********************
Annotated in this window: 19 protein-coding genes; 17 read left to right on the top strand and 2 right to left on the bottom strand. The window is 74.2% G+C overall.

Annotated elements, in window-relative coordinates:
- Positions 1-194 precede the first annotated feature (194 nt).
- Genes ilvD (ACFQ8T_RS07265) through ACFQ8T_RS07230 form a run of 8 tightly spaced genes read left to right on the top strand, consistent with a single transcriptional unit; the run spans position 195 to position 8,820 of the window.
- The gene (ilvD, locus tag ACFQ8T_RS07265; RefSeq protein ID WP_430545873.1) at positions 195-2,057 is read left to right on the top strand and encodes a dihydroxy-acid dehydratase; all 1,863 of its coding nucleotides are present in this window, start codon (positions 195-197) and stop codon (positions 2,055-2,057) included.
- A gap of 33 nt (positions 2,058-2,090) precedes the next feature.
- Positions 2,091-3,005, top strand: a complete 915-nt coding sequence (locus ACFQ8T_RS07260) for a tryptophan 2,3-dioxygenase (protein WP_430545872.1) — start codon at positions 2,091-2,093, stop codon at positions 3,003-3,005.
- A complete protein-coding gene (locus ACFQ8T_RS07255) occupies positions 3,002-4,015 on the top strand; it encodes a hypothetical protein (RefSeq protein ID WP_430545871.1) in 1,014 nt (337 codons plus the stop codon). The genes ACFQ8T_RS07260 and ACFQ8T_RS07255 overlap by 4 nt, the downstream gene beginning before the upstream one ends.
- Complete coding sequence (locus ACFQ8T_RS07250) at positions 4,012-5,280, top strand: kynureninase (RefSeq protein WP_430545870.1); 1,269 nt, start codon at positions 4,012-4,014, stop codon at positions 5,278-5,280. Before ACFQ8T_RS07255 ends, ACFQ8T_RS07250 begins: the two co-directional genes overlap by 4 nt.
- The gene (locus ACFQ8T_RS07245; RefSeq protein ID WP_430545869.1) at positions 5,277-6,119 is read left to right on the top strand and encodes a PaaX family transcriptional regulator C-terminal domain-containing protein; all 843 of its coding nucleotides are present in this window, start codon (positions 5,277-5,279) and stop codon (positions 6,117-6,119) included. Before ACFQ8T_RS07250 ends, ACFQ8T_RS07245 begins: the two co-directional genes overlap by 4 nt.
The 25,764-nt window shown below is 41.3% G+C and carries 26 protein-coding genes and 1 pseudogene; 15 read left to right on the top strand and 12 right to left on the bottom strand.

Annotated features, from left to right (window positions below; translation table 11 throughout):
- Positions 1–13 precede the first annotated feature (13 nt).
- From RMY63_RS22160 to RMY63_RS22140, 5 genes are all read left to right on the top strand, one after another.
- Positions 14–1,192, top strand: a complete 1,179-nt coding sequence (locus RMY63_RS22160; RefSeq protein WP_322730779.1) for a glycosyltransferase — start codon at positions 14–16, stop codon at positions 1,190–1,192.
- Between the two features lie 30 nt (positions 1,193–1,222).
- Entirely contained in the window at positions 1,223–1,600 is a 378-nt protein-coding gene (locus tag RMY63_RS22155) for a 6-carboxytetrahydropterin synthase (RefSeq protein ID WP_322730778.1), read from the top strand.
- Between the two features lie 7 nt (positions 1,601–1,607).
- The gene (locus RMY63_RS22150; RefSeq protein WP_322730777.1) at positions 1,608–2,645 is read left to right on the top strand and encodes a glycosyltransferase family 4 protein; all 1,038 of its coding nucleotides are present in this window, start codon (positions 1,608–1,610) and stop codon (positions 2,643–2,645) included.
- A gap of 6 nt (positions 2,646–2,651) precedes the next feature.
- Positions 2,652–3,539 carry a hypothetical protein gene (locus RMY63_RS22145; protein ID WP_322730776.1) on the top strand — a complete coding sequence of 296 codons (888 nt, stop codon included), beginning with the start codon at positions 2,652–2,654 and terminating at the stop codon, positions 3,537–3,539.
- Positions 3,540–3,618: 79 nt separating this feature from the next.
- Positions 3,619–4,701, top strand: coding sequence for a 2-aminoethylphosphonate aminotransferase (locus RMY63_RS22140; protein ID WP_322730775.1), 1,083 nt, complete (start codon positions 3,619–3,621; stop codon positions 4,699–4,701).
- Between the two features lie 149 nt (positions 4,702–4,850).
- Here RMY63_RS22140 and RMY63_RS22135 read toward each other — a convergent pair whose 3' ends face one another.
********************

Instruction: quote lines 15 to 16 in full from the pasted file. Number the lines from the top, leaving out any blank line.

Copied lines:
- Positions 14–1,192, top strand: a complete 1,179-nt coding sequence (locus RMY63_RS22160; RefSeq protein WP_322730779.1) for a glycosyltransferase — start codon at positions 14–16, stop codon at positions 1,190–1,192.
- Between the two features lie 30 nt (positions 1,193–1,222).